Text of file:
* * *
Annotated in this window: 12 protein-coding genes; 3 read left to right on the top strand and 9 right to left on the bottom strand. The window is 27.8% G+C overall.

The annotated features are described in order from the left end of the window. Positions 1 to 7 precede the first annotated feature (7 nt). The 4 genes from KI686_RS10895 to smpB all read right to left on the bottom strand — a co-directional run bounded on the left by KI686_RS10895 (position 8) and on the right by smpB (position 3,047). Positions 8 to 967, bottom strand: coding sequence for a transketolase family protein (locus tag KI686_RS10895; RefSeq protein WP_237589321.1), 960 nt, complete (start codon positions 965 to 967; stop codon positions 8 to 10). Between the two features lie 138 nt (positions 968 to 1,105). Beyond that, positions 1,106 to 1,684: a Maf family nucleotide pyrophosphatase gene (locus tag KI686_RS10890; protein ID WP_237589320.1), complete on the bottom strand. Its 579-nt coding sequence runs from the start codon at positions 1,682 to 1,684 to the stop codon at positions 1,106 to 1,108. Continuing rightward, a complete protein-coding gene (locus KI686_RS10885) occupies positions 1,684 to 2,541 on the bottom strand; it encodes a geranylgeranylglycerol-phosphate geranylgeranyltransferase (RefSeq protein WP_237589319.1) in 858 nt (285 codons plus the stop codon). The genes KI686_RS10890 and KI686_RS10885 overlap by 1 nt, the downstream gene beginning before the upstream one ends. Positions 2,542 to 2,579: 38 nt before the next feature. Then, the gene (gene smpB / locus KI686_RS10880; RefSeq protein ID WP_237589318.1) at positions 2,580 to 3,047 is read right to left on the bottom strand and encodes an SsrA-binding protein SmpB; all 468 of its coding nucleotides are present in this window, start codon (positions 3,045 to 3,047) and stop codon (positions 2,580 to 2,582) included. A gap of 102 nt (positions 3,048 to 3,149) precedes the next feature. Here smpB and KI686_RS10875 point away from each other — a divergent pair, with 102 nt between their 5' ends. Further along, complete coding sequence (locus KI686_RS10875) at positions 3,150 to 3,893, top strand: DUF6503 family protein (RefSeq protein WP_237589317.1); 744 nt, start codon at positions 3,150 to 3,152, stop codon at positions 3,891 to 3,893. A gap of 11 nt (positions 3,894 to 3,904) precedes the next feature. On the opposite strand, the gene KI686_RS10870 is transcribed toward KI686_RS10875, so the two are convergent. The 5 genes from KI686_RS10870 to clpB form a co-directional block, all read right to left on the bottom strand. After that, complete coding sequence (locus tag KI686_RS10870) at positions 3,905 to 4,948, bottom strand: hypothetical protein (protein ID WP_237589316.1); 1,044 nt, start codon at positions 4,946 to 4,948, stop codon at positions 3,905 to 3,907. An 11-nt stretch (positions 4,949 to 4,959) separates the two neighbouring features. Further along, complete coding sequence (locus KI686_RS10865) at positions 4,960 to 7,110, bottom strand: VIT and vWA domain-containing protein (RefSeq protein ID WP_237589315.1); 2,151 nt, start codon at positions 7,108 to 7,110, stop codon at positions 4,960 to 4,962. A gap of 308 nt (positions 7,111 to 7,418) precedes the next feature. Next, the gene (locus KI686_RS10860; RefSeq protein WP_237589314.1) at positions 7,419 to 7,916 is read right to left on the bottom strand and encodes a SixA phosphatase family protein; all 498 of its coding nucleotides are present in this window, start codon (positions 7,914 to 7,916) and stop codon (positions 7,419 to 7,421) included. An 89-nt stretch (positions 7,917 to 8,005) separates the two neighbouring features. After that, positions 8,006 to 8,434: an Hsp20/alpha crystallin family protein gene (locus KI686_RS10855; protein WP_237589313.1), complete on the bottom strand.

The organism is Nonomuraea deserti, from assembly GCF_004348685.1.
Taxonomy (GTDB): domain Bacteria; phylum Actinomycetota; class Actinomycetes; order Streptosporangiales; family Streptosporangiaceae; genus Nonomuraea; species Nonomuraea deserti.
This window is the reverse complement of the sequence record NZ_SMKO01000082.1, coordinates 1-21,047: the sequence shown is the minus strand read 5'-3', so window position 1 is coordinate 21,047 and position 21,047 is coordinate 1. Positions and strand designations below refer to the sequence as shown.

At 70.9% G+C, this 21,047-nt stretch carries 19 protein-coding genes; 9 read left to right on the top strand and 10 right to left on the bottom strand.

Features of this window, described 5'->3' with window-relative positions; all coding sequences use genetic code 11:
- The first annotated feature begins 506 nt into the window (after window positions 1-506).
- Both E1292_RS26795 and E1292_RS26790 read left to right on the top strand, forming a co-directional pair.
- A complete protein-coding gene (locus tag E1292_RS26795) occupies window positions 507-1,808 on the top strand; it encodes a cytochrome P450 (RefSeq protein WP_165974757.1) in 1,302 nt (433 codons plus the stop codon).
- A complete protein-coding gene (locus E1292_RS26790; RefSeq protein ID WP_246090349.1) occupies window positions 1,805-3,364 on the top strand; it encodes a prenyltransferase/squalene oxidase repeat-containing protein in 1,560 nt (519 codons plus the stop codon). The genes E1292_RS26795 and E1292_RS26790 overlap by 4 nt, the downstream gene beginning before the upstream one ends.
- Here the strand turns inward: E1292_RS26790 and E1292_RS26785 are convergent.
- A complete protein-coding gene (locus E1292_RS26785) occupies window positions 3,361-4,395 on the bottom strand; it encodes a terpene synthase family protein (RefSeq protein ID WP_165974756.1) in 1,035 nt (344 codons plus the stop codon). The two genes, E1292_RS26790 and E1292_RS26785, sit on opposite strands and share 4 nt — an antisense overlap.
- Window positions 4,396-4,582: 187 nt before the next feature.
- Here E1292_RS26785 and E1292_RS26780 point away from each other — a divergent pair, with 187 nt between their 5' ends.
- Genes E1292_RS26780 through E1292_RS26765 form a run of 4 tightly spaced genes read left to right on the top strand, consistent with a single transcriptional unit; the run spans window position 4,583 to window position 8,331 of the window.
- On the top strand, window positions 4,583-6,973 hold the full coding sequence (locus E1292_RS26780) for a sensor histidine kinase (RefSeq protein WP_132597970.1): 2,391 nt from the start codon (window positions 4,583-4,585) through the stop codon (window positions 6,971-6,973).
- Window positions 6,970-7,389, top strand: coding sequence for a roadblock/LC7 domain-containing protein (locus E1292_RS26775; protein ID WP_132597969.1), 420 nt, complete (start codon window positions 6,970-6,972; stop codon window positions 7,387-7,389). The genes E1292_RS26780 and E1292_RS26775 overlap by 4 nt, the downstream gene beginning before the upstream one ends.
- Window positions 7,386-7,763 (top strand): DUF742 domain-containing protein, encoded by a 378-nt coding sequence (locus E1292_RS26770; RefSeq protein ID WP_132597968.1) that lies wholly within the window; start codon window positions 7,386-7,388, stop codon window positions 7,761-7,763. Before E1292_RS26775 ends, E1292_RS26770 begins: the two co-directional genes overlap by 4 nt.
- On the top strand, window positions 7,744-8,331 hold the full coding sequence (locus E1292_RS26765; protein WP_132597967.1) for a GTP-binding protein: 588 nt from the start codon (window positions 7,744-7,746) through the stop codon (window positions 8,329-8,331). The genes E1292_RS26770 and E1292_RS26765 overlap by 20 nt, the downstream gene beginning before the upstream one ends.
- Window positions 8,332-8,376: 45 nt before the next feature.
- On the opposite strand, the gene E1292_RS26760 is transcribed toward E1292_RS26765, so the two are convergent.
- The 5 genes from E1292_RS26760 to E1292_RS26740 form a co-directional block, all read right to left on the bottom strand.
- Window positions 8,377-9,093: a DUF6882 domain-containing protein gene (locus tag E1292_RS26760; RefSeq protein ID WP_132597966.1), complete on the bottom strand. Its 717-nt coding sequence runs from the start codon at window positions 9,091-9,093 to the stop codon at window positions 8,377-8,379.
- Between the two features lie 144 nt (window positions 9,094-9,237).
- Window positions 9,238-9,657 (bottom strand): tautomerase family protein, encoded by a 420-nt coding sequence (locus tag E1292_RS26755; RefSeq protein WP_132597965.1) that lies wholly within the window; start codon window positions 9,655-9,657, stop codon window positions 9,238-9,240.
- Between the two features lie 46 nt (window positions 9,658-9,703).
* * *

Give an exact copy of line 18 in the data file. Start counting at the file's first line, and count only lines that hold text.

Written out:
- Window positions 6,970-7,389, top strand: coding sequence for a roadblock/LC7 domain-containing protein (locus E1292_RS26775; protein ID WP_132597969.1), 420 nt, complete (start codon window positions 6,970-6,972; stop codon window positions 7,387-7,389). The genes E1292_RS26780 and E1292_RS26775 overlap by 4 nt, the downstream gene beginning before the upstream one ends.